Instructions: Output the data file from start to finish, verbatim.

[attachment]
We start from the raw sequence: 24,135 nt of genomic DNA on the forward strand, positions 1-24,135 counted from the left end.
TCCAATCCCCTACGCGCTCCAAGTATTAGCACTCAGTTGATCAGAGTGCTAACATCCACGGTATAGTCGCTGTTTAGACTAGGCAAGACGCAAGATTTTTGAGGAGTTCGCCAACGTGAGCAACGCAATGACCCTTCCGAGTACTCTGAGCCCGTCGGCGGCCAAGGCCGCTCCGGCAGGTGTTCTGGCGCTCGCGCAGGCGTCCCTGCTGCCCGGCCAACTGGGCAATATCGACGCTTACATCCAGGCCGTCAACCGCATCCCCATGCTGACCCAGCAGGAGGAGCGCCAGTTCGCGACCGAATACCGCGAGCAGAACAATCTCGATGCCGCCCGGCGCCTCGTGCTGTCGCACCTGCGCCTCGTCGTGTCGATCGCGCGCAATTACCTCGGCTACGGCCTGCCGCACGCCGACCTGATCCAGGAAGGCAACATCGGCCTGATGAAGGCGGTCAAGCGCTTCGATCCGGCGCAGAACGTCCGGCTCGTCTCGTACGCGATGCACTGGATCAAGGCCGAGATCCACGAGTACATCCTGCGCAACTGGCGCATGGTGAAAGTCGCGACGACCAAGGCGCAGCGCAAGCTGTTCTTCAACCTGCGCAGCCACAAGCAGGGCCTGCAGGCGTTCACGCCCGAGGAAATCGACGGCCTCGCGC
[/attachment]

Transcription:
We start from the raw sequence: 24,135 nt of genomic DNA on the forward strand, positions 1-24,135 counted from the left end.
TCCAATCCCCTACGCGCTCCAAGTATTAGCACTCAGTTGATCAGAGTGCTAACATCCACGGTATAGTCGCTGTTTAGACTAGGCAAGACGCAAGATTTTTGAGGAGTTCGCCAACGTGAGCAACGCAATGACCCTTCCGAGTACTCTGAGCCCGTCGGCGGCCAAGGCCGCTCCGGCAGGTGTTCTGGCGCTCGCGCAGGCGTCCCTGCTGCCCGGCCAACTGGGCAATATCGACGCTTACATCCAGGCCGTCAACCGCATCCCCATGCTGACCCAGCAGGAGGAGCGCCAGTTCGCGACCGAATACCGCGAGCAGAACAATCTCGATGCCGCCCGGCGCCTCGTGCTGTCGCACCTGCGCCTCGTCGTGTCGATCGCGCGCAATTACCTCGGCTACGGCCTGCCGCACGCCGACCTGATCCAGGAAGGCAACATCGGCCTGATGAAGGCGGTCAAGCGCTTCGATCCGGCGCAGAACGTCCGGCTCGTCTCGTACGCGATGCACTGGATCAAGGCCGAGATCCACGAGTACATCCTGCGCAACTGGCGCATGGTGAAAGTCGCGACGACCAAGGCGCAGCGCAAGCTGTTCTTCAACCTGCGCAGCCACAAGCAGGGCCTGCAGGCGTTCACGCCCGAGGAAATCGACGGCCTCGCGC